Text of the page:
The big selloff yesterday, as broad and deep as it was, coming on huge volume, wasn’t unexpected.
Historically, some of the markets’ biggest drops have come on Mondays.
Typically, the previous week’s selling, whatever triggers it, crescendos on Friday afternoon before markets close for the weekend.
As scared investors worry that more bad news over the weekend will tank stocks on Monday, they sell futures, which draws attention to Monday’s expected weak opening – making a Monday selloff almost self-fulfilling.
Coronavirus fears triggered all that last week with investors shedding stocks going into the weekend and selling futures right up to the open. That’s why Monday’s big selloff wasn’t unexpected.
But it wasn’t panic selling. For the most part, selling Monday was orderly.
The worst news of the day was benchmark indexes couldn’t bounce and ended near intraday lows.
What’s happening right before our eyes is investor psychology turning negative.
The question investors should be asking now is, will more negative news and fear trigger panic selling?
It could and probably will.
Market Psychology Is a Function of Investor Psychology
Market psychology, because markets act as if they’re human, is a function of investor psychology, which more often than not ends up being mass psychology.
The simple fact is capital moves markets (buying and selling), but psychology moves capital.
That means fear and greed rule.
Greed’s been the overriding motivator as this bull market’s ripped higher, including leaping higher after every dip or quasi-correction. “Buy the dip” mentality has paid off handsomely for more than 10 years.
Of course, there are a multitude of factors motivating investor psychology: record low interest rates, a growing economy, low unemployment, the Fed’s articulated “wealth effect” policy (elevating equity markets so consumers feel wealthier), and the passive investing trend proving its genius (as more money plows into benchmark index funds lifting the big-cap names to higher highs and market indexes higher, which draws in more passive investment capital).
That’s positive psychology at work moving capital into markets.
All that’s on the verge of changing.
This Is What’s Impacting Investor Psychology Right Now
While there may be several worries over the horizon, what’s impacting psychology now is Covid-19.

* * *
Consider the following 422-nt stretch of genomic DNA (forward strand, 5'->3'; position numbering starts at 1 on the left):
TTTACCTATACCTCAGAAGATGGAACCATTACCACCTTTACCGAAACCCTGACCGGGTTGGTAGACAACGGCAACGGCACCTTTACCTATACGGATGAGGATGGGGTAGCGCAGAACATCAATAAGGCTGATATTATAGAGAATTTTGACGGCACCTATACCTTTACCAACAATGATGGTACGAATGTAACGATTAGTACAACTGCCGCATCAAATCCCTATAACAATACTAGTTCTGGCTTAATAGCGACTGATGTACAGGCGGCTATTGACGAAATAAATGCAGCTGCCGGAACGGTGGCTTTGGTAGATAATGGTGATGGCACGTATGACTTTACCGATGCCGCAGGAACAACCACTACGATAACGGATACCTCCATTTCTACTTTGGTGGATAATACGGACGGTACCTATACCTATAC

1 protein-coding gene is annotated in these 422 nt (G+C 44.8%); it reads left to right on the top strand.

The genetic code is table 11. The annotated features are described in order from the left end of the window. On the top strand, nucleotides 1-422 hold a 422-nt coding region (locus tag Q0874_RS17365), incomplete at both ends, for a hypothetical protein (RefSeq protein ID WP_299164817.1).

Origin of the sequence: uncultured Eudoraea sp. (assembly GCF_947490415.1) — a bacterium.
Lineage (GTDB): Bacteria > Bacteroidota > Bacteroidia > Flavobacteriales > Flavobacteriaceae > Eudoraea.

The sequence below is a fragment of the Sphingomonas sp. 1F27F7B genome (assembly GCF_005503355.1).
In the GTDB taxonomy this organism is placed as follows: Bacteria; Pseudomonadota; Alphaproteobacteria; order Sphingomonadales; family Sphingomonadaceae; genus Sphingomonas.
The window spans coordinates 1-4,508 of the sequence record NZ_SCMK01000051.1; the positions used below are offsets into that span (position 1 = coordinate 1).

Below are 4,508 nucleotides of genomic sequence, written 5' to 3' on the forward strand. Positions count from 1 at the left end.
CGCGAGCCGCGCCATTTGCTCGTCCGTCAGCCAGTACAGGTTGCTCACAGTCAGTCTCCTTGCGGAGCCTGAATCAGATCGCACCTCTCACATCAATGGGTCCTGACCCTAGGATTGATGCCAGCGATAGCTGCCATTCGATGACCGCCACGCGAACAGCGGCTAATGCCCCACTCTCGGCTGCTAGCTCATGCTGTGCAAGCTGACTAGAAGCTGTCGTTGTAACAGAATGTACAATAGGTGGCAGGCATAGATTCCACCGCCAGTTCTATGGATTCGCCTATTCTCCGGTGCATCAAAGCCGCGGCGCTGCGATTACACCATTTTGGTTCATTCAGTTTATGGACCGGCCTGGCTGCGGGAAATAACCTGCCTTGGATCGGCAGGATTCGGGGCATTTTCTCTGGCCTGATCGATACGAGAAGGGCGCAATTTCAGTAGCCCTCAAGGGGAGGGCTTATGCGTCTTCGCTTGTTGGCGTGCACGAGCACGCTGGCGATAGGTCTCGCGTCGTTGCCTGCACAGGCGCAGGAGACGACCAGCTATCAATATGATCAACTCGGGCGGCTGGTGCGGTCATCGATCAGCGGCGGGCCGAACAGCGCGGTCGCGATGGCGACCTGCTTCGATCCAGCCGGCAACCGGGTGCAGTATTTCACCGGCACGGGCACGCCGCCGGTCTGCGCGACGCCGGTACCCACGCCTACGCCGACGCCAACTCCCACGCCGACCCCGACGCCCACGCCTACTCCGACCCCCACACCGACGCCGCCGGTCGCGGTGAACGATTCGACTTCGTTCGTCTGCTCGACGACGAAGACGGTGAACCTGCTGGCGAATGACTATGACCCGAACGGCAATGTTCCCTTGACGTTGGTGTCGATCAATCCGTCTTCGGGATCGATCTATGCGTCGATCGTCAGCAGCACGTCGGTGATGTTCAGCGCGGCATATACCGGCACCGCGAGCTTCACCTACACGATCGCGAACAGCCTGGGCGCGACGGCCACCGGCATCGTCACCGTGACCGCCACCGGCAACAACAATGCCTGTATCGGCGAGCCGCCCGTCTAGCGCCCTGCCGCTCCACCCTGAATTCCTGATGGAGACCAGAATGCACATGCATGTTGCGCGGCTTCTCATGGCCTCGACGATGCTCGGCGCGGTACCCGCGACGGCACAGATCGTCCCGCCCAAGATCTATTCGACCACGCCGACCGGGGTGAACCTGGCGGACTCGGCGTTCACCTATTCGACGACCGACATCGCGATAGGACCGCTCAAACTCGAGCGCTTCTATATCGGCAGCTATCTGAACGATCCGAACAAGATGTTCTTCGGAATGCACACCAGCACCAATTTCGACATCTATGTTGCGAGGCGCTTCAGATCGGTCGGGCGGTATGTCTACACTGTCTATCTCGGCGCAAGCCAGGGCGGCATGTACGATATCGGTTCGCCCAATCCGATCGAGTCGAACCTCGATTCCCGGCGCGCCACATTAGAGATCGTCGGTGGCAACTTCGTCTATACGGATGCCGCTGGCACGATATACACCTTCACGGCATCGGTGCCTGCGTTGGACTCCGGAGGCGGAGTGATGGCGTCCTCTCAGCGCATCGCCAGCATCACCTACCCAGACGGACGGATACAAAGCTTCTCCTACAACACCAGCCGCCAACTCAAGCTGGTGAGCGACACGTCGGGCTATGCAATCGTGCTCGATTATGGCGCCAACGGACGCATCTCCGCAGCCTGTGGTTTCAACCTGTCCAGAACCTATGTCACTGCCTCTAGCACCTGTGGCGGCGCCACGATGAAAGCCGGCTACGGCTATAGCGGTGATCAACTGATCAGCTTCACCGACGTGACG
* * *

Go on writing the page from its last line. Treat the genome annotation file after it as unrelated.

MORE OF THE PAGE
The coronavirus isn’t just hitting equities, it’s hitting economies. That combination is changing how investors feel about the future. It’s changing psychology, it’s turning it negative.
Because there isn’t likely to be a quick resolution to the deadly spreading coronavirus, investors are just starting to contemplate how long the epidemic will last, how it will impact global economic growth, and what it will do to equities.
Psychology isn’t totally negative…yet.
There’s talk about a “V” shaped recovery, talk about bargain hunting in beaten-down industries and market sectors, and talk about sidelined capital coming in at market “support” levels.
But that’s just talk.
The reality is no one knows if the coronavirus epidemic is going to turn into a pandemic or if it hasn’t already reached that status and the World Health Organization isn’t calling it that because they don’t want to panic the public.
But panic is out there.
And markets are prone to panic selling if current on-the-edge psychology turns into mass negative psychology.
I’ve warned for years, increasing my warning every quarter, that those passive investors pouring trillions of dollars into index funds – which have lifted markets well beyond where fundamentals or even “technicals” would justify – could turn “active” and start selling their funds.
That’s what would lead to mass panic selling.
It’s out there, just a sure as the coronavirus is out there.
Now’s the time to put in your stop-loss orders, take profits, and start raising cash.
Markets are likely headed another 10% to 20% lower because psychology is changing every day, getting more negative the longer the coronavirus spreads globally.
What’s important to watch now are market support levels.
The Dow’s near-term 28,000 support level was broken yesterday.
Watch if it breaks below that again. If it does, watch to see how it reacts when it gets to yesterday’s low of 27,912. If it breaks through that level on momentum selling, the Dow’s going to test 27,000 in a matter of days.
If you watch the S&P 500, watch 3,200; that’s support. That level wasn’t breached yesterday, but we got close when the index hit 3,212. The next support for the S&P 500 is 3,100.
The Nasdaq Composite’s near-term support is 9,150. It got as low as 9,166 yesterday but didn’t break its near support. If the index breaks that support, its next stop is support at 9,000. Below that, it’s 8,500.
Investors must watch these important support levels and gauge psychology as we approach them and potentially break down through support.
If “orderly” selling reaches panic levels, it will be hard to get sell orders down fast enough.
That’s why it’s important to have a plan now.
You’ve been warned.